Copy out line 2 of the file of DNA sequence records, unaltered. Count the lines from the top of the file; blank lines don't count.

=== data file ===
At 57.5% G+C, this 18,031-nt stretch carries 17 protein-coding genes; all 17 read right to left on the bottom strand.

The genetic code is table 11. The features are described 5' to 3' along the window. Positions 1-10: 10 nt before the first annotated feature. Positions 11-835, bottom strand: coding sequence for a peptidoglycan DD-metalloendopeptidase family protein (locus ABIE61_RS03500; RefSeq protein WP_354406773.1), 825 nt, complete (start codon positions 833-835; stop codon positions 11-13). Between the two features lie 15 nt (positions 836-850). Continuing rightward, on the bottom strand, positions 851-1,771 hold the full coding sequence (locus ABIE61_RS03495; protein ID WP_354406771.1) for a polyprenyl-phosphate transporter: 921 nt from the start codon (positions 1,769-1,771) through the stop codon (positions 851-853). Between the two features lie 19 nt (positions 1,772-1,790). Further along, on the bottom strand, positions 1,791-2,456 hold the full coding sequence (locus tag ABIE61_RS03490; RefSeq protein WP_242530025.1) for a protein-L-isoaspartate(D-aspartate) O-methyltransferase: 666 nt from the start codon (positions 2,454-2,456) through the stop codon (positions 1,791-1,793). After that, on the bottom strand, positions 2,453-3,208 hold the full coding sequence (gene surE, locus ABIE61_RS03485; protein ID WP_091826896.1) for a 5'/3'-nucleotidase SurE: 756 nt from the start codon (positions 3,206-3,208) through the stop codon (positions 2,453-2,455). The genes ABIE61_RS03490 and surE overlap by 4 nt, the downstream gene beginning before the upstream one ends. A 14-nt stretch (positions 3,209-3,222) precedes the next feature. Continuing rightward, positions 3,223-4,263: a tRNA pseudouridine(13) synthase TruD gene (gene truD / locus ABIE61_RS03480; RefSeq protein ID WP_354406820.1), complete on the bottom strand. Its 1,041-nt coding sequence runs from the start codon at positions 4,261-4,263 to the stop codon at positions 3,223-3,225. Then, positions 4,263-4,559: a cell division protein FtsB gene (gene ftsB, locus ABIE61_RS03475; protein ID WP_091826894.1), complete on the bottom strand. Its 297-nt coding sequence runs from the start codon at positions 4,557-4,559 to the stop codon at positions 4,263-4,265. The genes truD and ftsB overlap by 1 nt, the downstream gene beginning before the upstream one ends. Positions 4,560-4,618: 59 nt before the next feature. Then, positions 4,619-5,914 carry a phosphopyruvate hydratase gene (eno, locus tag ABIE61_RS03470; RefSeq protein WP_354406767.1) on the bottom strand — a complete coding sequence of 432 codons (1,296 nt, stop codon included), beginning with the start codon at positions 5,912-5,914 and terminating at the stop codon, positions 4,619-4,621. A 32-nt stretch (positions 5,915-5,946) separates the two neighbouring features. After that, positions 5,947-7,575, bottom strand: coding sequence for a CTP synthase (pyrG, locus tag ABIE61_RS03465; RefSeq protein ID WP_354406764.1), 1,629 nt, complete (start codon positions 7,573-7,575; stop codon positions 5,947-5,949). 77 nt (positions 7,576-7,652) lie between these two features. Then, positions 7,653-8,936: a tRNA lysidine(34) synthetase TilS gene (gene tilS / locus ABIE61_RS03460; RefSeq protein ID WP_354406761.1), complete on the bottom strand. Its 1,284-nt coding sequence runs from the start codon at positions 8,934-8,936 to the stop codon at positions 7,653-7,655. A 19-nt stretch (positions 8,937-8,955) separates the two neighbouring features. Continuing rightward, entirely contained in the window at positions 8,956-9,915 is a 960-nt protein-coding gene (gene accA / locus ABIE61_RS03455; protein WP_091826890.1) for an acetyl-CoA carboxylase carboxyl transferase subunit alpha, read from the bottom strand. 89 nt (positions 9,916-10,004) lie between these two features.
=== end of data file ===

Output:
The genetic code is table 11. The features are described 5' to 3' along the window. Positions 1-10: 10 nt before the first annotated feature. Positions 11-835, bottom strand: coding sequence for a peptidoglycan DD-metalloendopeptidase family protein (locus ABIE61_RS03500; RefSeq protein WP_354406773.1), 825 nt, complete (start codon positions 833-835; stop codon positions 11-13). Between the two features lie 15 nt (positions 836-850). Continuing rightward, on the bottom strand, positions 851-1,771 hold the full coding sequence (locus ABIE61_RS03495; protein ID WP_354406771.1) for a polyprenyl-phosphate transporter: 921 nt from the start codon (positions 1,769-1,771) through the stop codon (positions 851-853). Between the two features lie 19 nt (positions 1,772-1,790). Further along, on the bottom strand, positions 1,791-2,456 hold the full coding sequence (locus tag ABIE61_RS03490; RefSeq protein WP_242530025.1) for a protein-L-isoaspartate(D-aspartate) O-methyltransferase: 666 nt from the start codon (positions 2,454-2,456) through the stop codon (positions 1,791-1,793). After that, on the bottom strand, positions 2,453-3,208 hold the full coding sequence (gene surE, locus ABIE61_RS03485; protein ID WP_091826896.1) for a 5'/3'-nucleotidase SurE: 756 nt from the start codon (positions 3,206-3,208) through the stop codon (positions 2,453-2,455). The genes ABIE61_RS03490 and surE overlap by 4 nt, the downstream gene beginning before the upstream one ends. A 14-nt stretch (positions 3,209-3,222) precedes the next feature. Continuing rightward, positions 3,223-4,263: a tRNA pseudouridine(13) synthase TruD gene (gene truD / locus ABIE61_RS03480; RefSeq protein ID WP_354406820.1), complete on the bottom strand. Its 1,041-nt coding sequence runs from the start codon at positions 4,261-4,263 to the stop codon at positions 3,223-3,225. Then, positions 4,263-4,559: a cell division protein FtsB gene (gene ftsB, locus ABIE61_RS03475; protein ID WP_091826894.1), complete on the bottom strand. Its 297-nt coding sequence runs from the start codon at positions 4,557-4,559 to the stop codon at positions 4,263-4,265. The genes truD and ftsB overlap by 1 nt, the downstream gene beginning before the upstream one ends. Positions 4,560-4,618: 59 nt before the next feature. Then, positions 4,619-5,914 carry a phosphopyruvate hydratase gene (eno, locus tag ABIE61_RS03470; RefSeq protein WP_354406767.1) on the bottom strand — a complete coding sequence of 432 codons (1,296 nt, stop codon included), beginning with the start codon at positions 5,912-5,914 and terminating at the stop codon, positions 4,619-4,621. A 32-nt stretch (positions 5,915-5,946) separates the two neighbouring features. After that, positions 5,947-7,575, bottom strand: coding sequence for a CTP synthase (pyrG, locus tag ABIE61_RS03465; RefSeq protein ID WP_354406764.1), 1,629 nt, complete (start codon positions 7,573-7,575; stop codon positions 5,947-5,949). 77 nt (positions 7,576-7,652) lie between these two features. Then, positions 7,653-8,936: a tRNA lysidine(34) synthetase TilS gene (gene tilS / locus ABIE61_RS03460; RefSeq protein ID WP_354406761.1), complete on the bottom strand. Its 1,284-nt coding sequence runs from the start codon at positions 8,934-8,936 to the stop codon at positions 7,653-7,655. A 19-nt stretch (positions 8,937-8,955) separates the two neighbouring features. Continuing rightward, entirely contained in the window at positions 8,956-9,915 is a 960-nt protein-coding gene (gene accA / locus ABIE61_RS03455; protein WP_091826890.1) for an acetyl-CoA carboxylase carboxyl transferase subunit alpha, read from the bottom strand. 89 nt (positions 9,916-10,004) lie between these two features.